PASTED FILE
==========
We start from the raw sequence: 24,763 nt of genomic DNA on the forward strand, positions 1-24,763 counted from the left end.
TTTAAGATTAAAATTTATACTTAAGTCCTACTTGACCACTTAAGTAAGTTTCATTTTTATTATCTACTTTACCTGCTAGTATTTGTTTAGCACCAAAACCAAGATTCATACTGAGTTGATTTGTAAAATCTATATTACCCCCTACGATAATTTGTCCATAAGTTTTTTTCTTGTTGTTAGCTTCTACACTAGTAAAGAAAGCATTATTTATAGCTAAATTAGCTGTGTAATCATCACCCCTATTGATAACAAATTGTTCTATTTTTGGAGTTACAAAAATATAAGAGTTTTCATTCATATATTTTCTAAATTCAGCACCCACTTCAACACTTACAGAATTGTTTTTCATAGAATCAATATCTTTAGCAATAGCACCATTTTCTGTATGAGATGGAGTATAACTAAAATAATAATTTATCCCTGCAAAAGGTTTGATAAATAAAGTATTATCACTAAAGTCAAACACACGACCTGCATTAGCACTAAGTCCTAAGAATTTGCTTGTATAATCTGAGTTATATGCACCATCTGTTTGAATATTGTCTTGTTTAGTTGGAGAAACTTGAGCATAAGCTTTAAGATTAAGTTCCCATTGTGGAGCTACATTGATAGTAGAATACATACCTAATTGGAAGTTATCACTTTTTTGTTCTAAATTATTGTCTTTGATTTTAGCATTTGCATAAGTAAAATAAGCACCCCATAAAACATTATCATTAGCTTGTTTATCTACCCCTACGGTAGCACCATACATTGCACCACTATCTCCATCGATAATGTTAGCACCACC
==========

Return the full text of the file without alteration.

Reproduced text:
We start from the raw sequence: 24,763 nt of genomic DNA on the forward strand, positions 1-24,763 counted from the left end.
TTTAAGATTAAAATTTATACTTAAGTCCTACTTGACCACTTAAGTAAGTTTCATTTTTATTATCTACTTTACCTGCTAGTATTTGTTTAGCACCAAAACCAAGATTCATACTGAGTTGATTTGTAAAATCTATATTACCCCCTACGATAATTTGTCCATAAGTTTTTTTCTTGTTGTTAGCTTCTACACTAGTAAAGAAAGCATTATTTATAGCTAAATTAGCTGTGTAATCATCACCCCTATTGATAACAAATTGTTCTATTTTTGGAGTTACAAAAATATAAGAGTTTTCATTCATATATTTTCTAAATTCAGCACCCACTTCAACACTTACAGAATTGTTTTTCATAGAATCAATATCTTTAGCAATAGCACCATTTTCTGTATGAGATGGAGTATAACTAAAATAATAATTTATCCCTGCAAAAGGTTTGATAAATAAAGTATTATCACTAAAGTCAAACACACGACCTGCATTAGCACTAAGTCCTAAGAATTTGCTTGTATAATCTGAGTTATATGCACCATCTGTTTGAATATTGTCTTGTTTAGTTGGAGAAACTTGAGCATAAGCTTTAAGATTAAGTTCCCATTGTGGAGCTACATTGATAGTAGAATACATACCTAATTGGAAGTTATCACTTTTTTGTTCTAAATTATTGTCTTTGATTTTAGCATTTGCATAAGTAAAATAAGCACCCCATAAAACATTATCATTAGCTTGTTTATCTACCCCTACGGTAGCACCATACATTGCACCACTATCTCCATCGATAATGTTAGCACCACC